Goal Setting

Google, Gates Foundation and other global companies have adopted this management tool. John Doerr writes all about it in 'Measure What Matters'

Published 6 years ago on Jul 28, 2018 3 minutes Read

OKRs push us far beyond our comfort zones. They lead us to achievements on the border between abilities and dreams. They unearth fresh capacity, hatch more creative solutions, revolutionize business models. For companies seeking to live long and prosper, stretching to new heights is compulsory. As Bill Campbell liked to say: If companies “don’t continue to innovate, they’re going to die—and I didn’t say iterate, I said innovate.” Conservative goal setting stymies innovation. And innovation is like oxygen: You cannot win without it.

When stretch goals are chosen wisely, the payoff merits the risk and then some. “Big Hairy Audacious Goals”—Jim Collins’s memorable phrase in Good to Great—spark leaps to new levels:

A BHAG is a huge and daunting goal—like a big mountain to climb. It is clear, compelling, and people “get it” right away. A BHAG serves as a unifying focal point of effort, galvanizing people and creating team spirit as people strive toward a finish line. Like the 1960s NASA moon mission, a BHAG captures the imagination and grabs people in the gut.

Edwin Locke, the patriarch of structured goal setting, mined a dozen studies for a quantitative correlation between goal difficulty and achievement. The arenas ranged widely, but the results were “unequivocal,” Locke wrote. “[T]he harder the goal the higher the level of performance. . . . Although subjects with very hard goals reached their goals far less often than subjects with very easy goals, the former consistently performed at a higher level than the latter.” The studies found that “stretched” workers were not only more productive, but more motivated and engaged: “Setting specific challenging  goals is also a means of enhancing task interest and of helping people to discover the pleasurable aspects of an activity.”

In 2007, the National Academy of Engineering asked a panel of leading thinkers—including Larry Page, futurist Ray Kurzweil, and geneticist J. Craig Venter—to choose fourteen “Grand Engineering Challenges” for the twenty-first century. After a year of debate, the panel settled on an array of quintessential stretch goals: Generate energy from fusion. Reverse-engineer the brain. Prevent nuclear terror. Secure cyberspace. (You get the picture.)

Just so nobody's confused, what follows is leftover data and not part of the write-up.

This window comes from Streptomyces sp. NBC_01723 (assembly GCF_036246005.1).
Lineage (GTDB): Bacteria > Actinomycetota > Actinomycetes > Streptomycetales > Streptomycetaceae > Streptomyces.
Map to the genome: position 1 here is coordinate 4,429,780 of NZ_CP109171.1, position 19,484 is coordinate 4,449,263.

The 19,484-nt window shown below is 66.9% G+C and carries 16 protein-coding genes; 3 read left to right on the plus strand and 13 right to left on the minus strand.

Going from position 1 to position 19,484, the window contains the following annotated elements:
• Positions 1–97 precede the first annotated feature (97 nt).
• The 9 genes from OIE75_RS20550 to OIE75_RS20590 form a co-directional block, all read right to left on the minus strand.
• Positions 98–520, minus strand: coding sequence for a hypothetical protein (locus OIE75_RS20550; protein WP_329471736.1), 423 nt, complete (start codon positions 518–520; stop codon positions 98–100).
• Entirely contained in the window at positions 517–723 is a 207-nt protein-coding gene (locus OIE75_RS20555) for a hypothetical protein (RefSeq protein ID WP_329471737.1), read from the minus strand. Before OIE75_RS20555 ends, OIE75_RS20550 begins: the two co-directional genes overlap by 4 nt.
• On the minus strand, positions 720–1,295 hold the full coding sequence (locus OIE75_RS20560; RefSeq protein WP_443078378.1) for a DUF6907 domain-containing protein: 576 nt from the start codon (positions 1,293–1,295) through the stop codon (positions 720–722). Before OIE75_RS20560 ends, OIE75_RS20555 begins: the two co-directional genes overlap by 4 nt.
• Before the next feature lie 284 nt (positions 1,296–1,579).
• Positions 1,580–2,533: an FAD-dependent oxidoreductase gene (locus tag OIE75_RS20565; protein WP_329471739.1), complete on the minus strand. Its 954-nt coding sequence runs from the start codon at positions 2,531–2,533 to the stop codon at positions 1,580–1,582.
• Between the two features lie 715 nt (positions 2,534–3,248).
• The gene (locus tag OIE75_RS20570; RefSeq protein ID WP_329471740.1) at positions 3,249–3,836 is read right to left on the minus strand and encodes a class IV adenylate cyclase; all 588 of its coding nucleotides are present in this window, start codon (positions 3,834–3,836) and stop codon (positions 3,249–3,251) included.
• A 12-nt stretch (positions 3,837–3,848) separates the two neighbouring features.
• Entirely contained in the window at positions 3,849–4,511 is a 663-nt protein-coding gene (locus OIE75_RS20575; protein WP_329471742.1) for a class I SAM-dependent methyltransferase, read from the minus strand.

Not all stretch goals are so rarefied. Sometimes they represent “ordinary” work at an extraordinary level. But regardless of scope or scale, they fit my favorite definition of entrepreneurs:

Those who do more than anyone thinks possible . . . with less than anyone thinks possible.*

At fledgling start-ups and market leaders alike, stretch goals can sharpen an entrepreneurial culture. By pushing people past old limits, they are forces for operating excellence. As Philip Potloff, chief digital officer at Edmunds.com, noted, “We’re trying to change the way automotive retailing is conducted, and that’s a massive challenge and a massive opportunity. The only way for us to boil down our crazy, big, ‘change-the-industry’ goals is through OKR. It’s why OKR continue to be at the center of what we do.”

Aspirational goals draw on every OKR superpower. Focus and commitment are a must for targeting goals that make a real difference. Only a transparent, collaborative, aligned, and connected organization can achieve so far beyond the norm. And without quantifiable tracking, how can you know when you’ve reached that amazing stretch objective?

This is an extract from John Doerr's Measure What Matters published by Portfolio